More than 100 Yukoners concerned about the Peel Watershed rallied outside the legislature Thursday on the last day of the spring sitting.

A group called the "Yukoners Concerned about Oil and Gas Committee" organized the event.

It says it wants to send a clear message to the Yukon government about democracy.

"I think the message is that we as Yukoners count in decision making that are going to change our lifestyle," said Don Roberts of the Yukoners Concerned About Oil and Gas Committee.

"Whether it has to do with mining, whether it has to do with oil and gas, Yukoners want to be consulted, and this is one of the main reasons why I think Yukoners are starting to speak out."

Roberts said the Yukon government has a credibility problem and it must change course.

He said the government must be honest and transparent and consult Yukoners about its plans for the Peel Watershed.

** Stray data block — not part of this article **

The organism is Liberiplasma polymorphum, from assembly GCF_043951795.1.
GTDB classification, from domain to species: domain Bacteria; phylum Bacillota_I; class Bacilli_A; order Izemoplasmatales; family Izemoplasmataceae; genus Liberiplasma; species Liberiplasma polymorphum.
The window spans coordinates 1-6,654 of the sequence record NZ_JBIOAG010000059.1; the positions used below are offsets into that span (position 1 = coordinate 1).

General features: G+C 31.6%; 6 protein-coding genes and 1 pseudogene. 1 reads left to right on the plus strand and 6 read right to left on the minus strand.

Don Roberts of the Yukoners Concerned About Oil and Gas Committee said the event was meant to send a message to the government that Yukoners want to be consulted. (CBC)

With protesters filling the seats in the gallery of the legislature, politicians were keen to get their cards on the table regarding the Peel River Land Use plan.

Opposition leader Liz Hanson echoed the protesters’ demands. She wants the government to consult on the proposed plan as it is written.

"This government has called into question the views and efforts of thousands of Yukoners," she said.

However Brad Cathers, Minister of Energy, Mines and Resources, said the plan will be rewritten by his government.

"The majority of Yukoners did not participate in the process run by the Peel Commission," he said. "The majority of eligible voters did participate in the 2011 election and they re-elected the Yukon Party."

Cathers said he'll meet the letter of the law under Yukon Land Claim agreements by meeting with the First Nations involved before taking a revised plan out for public consultation.

The Yukon Party recently came out with its statement of principles on the Peel which favours leaving the area open to development.